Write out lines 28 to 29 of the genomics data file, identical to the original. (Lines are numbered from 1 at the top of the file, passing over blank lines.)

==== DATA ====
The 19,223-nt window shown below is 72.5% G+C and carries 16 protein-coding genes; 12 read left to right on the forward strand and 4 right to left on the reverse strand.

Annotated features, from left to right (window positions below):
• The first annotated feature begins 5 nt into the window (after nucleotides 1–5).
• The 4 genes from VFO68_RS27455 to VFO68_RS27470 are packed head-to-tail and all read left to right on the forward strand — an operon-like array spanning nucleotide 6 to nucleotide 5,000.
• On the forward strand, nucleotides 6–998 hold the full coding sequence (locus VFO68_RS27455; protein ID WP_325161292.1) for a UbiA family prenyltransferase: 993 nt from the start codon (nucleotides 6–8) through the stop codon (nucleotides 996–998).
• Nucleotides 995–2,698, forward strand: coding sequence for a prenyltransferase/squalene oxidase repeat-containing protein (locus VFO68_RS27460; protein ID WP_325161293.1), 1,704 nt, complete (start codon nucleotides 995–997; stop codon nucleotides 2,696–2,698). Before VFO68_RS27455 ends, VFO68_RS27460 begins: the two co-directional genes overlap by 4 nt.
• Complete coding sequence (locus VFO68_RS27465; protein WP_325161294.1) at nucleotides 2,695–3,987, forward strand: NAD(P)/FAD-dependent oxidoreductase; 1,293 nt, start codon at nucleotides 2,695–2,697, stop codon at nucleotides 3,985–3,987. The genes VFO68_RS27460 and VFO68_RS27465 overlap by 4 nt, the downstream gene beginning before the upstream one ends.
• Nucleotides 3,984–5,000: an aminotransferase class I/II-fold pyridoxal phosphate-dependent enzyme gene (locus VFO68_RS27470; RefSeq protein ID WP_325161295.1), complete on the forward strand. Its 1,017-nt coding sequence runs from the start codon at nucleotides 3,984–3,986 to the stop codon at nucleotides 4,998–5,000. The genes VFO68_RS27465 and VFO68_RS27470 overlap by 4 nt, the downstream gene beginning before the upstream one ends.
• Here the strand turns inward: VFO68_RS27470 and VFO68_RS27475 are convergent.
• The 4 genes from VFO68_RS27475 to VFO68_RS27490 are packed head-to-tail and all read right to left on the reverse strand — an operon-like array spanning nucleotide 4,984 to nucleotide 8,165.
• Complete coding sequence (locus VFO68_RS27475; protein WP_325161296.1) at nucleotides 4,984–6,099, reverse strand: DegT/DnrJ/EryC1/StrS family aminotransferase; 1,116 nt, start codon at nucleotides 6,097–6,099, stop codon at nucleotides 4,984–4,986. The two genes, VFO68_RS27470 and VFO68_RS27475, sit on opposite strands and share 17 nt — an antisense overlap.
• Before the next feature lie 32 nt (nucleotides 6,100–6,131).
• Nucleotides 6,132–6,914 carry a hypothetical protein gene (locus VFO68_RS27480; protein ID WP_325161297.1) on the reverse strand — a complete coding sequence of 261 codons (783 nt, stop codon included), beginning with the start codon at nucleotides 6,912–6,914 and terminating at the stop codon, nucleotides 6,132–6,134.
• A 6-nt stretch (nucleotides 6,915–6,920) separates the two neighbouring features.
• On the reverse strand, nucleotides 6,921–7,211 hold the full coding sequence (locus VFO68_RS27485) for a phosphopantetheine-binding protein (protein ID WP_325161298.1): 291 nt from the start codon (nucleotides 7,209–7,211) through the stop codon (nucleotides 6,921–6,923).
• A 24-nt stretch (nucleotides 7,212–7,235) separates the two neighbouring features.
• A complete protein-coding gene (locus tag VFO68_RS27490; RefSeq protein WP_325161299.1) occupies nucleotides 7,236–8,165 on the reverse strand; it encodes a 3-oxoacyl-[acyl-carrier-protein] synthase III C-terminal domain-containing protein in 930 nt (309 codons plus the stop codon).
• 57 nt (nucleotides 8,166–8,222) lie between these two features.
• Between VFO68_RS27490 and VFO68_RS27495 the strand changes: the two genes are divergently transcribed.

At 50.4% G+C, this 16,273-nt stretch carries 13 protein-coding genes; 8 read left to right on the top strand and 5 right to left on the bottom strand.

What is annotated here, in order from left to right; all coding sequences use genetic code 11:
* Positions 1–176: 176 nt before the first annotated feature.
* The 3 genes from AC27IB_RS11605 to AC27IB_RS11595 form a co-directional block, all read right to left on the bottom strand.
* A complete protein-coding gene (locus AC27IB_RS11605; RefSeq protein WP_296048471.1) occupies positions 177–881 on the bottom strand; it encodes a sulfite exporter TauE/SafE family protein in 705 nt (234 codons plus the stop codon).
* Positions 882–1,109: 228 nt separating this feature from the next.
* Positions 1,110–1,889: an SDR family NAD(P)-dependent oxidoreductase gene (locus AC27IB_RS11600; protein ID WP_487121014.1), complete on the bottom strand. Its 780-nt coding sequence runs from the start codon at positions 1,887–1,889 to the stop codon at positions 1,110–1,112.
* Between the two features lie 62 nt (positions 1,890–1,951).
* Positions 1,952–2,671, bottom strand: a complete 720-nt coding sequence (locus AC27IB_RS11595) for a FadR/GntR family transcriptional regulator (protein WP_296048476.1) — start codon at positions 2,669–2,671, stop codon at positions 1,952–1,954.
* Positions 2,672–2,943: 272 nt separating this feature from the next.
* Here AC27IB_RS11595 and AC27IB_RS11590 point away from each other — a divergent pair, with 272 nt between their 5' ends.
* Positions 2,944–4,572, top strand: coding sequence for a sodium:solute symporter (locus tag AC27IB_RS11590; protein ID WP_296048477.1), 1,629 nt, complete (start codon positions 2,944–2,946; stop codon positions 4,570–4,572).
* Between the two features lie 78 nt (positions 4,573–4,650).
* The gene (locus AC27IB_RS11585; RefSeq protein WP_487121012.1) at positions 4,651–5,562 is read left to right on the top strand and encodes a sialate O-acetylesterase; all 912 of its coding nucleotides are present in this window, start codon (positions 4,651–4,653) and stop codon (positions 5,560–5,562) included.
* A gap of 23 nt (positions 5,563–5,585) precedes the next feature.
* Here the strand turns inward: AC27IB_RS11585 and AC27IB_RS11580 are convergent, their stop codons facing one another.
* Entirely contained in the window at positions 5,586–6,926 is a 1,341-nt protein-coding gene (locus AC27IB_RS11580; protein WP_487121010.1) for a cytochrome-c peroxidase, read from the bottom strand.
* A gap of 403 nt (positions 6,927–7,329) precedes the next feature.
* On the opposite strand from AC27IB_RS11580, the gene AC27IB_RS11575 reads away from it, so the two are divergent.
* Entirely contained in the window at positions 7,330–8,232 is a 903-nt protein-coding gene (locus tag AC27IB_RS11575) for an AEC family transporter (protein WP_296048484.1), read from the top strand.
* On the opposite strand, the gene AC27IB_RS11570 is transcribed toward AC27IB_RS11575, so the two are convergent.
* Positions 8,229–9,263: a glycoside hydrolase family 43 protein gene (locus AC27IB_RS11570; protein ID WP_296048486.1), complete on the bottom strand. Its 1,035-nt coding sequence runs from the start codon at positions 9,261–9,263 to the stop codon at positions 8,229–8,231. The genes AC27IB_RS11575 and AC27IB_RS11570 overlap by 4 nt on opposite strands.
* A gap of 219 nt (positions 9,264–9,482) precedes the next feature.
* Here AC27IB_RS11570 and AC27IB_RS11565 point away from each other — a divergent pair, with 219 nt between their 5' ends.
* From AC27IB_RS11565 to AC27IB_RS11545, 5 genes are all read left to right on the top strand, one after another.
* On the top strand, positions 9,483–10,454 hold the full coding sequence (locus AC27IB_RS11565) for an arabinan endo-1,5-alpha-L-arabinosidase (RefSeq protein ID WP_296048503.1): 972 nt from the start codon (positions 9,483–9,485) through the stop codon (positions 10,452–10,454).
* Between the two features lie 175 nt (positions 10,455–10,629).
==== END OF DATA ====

* Positions 1,952–2,671, bottom strand: a complete 720-nt coding sequence (locus AC27IB_RS11595) for a FadR/GntR family transcriptional regulator (protein WP_296048476.1) — start codon at positions 2,669–2,671, stop codon at positions 1,952–1,954.
* Positions 2,672–2,943: 272 nt separating this feature from the next.